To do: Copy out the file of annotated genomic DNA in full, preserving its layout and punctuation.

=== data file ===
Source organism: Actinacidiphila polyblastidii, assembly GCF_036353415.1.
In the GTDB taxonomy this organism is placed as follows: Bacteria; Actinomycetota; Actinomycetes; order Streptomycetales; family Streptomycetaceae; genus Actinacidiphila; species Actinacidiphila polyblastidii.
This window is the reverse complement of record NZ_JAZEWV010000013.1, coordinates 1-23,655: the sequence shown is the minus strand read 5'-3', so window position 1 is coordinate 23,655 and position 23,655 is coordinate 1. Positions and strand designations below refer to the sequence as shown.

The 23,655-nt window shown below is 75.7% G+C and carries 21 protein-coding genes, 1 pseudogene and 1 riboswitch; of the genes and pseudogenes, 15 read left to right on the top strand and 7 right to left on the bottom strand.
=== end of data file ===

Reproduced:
Source organism: Actinacidiphila polyblastidii, assembly GCF_036353415.1.
In the GTDB taxonomy this organism is placed as follows: Bacteria; Actinomycetota; Actinomycetes; order Streptomycetales; family Streptomycetaceae; genus Actinacidiphila; species Actinacidiphila polyblastidii.
This window is the reverse complement of record NZ_JAZEWV010000013.1, coordinates 1-23,655: the sequence shown is the minus strand read 5'-3', so window position 1 is coordinate 23,655 and position 23,655 is coordinate 1. Positions and strand designations below refer to the sequence as shown.

The 23,655-nt window shown below is 75.7% G+C and carries 21 protein-coding genes, 1 pseudogene and 1 riboswitch; of the genes and pseudogenes, 15 read left to right on the top strand and 7 right to left on the bottom strand.